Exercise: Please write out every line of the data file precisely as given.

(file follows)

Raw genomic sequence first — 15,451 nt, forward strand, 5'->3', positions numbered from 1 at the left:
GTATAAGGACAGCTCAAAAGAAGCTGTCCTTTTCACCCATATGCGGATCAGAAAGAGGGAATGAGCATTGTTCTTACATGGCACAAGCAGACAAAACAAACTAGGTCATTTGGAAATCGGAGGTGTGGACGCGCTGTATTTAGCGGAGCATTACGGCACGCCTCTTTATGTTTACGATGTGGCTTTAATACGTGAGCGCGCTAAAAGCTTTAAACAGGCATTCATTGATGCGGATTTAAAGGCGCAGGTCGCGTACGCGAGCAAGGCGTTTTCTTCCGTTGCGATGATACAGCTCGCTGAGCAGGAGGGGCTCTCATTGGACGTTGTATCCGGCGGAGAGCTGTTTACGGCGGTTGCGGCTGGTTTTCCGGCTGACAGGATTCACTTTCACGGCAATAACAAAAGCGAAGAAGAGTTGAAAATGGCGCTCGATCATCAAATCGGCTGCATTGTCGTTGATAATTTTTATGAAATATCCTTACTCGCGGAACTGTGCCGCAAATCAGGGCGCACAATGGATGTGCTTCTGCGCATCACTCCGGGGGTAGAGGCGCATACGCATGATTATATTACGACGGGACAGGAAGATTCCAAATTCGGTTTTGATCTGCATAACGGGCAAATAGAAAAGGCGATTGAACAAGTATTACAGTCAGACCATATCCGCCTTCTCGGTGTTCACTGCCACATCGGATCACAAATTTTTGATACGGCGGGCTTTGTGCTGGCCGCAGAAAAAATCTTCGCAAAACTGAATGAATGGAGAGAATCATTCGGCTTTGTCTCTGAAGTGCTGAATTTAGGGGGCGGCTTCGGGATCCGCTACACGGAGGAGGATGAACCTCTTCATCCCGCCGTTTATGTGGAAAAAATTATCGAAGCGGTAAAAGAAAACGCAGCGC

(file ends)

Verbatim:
Raw genomic sequence first — 15,451 nt, forward strand, 5'->3', positions numbered from 1 at the left:
GTATAAGGACAGCTCAAAAGAAGCTGTCCTTTTCACCCATATGCGGATCAGAAAGAGGGAATGAGCATTGTTCTTACATGGCACAAGCAGACAAAACAAACTAGGTCATTTGGAAATCGGAGGTGTGGACGCGCTGTATTTAGCGGAGCATTACGGCACGCCTCTTTATGTTTACGATGTGGCTTTAATACGTGAGCGCGCTAAAAGCTTTAAACAGGCATTCATTGATGCGGATTTAAAGGCGCAGGTCGCGTACGCGAGCAAGGCGTTTTCTTCCGTTGCGATGATACAGCTCGCTGAGCAGGAGGGGCTCTCATTGGACGTTGTATCCGGCGGAGAGCTGTTTACGGCGGTTGCGGCTGGTTTTCCGGCTGACAGGATTCACTTTCACGGCAATAACAAAAGCGAAGAAGAGTTGAAAATGGCGCTCGATCATCAAATCGGCTGCATTGTCGTTGATAATTTTTATGAAATATCCTTACTCGCGGAACTGTGCCGCAAATCAGGGCGCACAATGGATGTGCTTCTGCGCATCACTCCGGGGGTAGAGGCGCATACGCATGATTATATTACGACGGGACAGGAAGATTCCAAATTCGGTTTTGATCTGCATAACGGGCAAATAGAAAAGGCGATTGAACAAGTATTACAGTCAGACCATATCCGCCTTCTCGGTGTTCACTGCCACATCGGATCACAAATTTTTGATACGGCGGGCTTTGTGCTGGCCGCAGAAAAAATCTTCGCAAAACTGAATGAATGGAGAGAATCATTCGGCTTTGTCTCTGAAGTGCTGAATTTAGGGGGCGGCTTCGGGATCCGCTACACGGAGGAGGATGAACCTCTTCATCCCGCCGTTTATGTGGAAAAAATTATCGAAGCGGTAAAAGAAAACGCAGCGC